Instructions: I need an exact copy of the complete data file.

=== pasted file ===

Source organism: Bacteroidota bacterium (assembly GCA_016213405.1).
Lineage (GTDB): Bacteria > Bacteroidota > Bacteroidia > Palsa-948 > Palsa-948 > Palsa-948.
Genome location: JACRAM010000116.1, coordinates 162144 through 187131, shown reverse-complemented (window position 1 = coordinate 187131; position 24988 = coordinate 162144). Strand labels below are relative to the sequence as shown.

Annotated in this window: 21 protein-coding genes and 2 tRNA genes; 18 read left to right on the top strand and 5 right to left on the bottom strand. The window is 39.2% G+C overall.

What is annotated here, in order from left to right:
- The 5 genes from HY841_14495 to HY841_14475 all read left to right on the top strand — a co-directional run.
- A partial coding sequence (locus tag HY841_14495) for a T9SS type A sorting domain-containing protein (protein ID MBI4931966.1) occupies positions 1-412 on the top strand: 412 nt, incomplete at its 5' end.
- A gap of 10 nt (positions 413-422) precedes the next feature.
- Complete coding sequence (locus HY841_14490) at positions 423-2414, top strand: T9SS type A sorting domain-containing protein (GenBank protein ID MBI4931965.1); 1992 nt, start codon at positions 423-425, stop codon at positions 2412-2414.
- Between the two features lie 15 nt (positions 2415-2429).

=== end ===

Source organism: Bacteroidota bacterium (assembly GCA_016213405.1).
Lineage (GTDB): Bacteria > Bacteroidota > Bacteroidia > Palsa-948 > Palsa-948 > Palsa-948.
Genome location: JACRAM010000116.1, coordinates 162144 through 187131, shown reverse-complemented (window position 1 = coordinate 187131; position 24988 = coordinate 162144). Strand labels below are relative to the sequence as shown.

Annotated in this window: 21 protein-coding genes and 2 tRNA genes; 18 read left to right on the top strand and 5 right to left on the bottom strand. The window is 39.2% G+C overall.

What is annotated here, in order from left to right:
- The 5 genes from HY841_14495 to HY841_14475 all read left to right on the top strand — a co-directional run.
- A partial coding sequence (locus tag HY841_14495) for a T9SS type A sorting domain-containing protein (protein ID MBI4931966.1) occupies positions 1-412 on the top strand: 412 nt, incomplete at its 5' end.
- A gap of 10 nt (positions 413-422) precedes the next feature.
- Complete coding sequence (locus HY841_14490) at positions 423-2414, top strand: T9SS type A sorting domain-containing protein (GenBank protein ID MBI4931965.1); 1992 nt, start codon at positions 423-425, stop codon at positions 2412-2414.
- Between the two features lie 15 nt (positions 2415-2429).